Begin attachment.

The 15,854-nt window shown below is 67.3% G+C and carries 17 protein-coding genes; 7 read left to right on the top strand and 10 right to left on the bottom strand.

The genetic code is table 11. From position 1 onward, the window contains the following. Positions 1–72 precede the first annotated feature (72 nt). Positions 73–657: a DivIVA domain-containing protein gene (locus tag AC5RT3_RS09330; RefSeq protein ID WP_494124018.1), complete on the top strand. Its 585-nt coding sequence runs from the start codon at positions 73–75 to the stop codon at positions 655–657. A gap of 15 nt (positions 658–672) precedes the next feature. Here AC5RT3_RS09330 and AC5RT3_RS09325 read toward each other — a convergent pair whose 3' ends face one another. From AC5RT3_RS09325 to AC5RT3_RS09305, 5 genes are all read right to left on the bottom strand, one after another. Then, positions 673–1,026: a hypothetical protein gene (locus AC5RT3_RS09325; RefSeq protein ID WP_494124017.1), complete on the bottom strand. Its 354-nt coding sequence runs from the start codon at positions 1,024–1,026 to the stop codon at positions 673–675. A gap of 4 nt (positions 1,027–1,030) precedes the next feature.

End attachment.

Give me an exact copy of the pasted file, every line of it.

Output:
The 15,854-nt window shown below is 67.3% G+C and carries 17 protein-coding genes; 7 read left to right on the top strand and 10 right to left on the bottom strand.

The genetic code is table 11. From position 1 onward, the window contains the following. Positions 1–72 precede the first annotated feature (72 nt). Positions 73–657: a DivIVA domain-containing protein gene (locus tag AC5RT3_RS09330; RefSeq protein ID WP_494124018.1), complete on the top strand. Its 585-nt coding sequence runs from the start codon at positions 73–75 to the stop codon at positions 655–657. A gap of 15 nt (positions 658–672) precedes the next feature. Here AC5RT3_RS09330 and AC5RT3_RS09325 read toward each other — a convergent pair whose 3' ends face one another. From AC5RT3_RS09325 to AC5RT3_RS09305, 5 genes are all read right to left on the bottom strand, one after another. Then, positions 673–1,026: a hypothetical protein gene (locus AC5RT3_RS09325; RefSeq protein ID WP_494124017.1), complete on the bottom strand. Its 354-nt coding sequence runs from the start codon at positions 1,024–1,026 to the stop codon at positions 673–675. A gap of 4 nt (positions 1,027–1,030) precedes the next feature.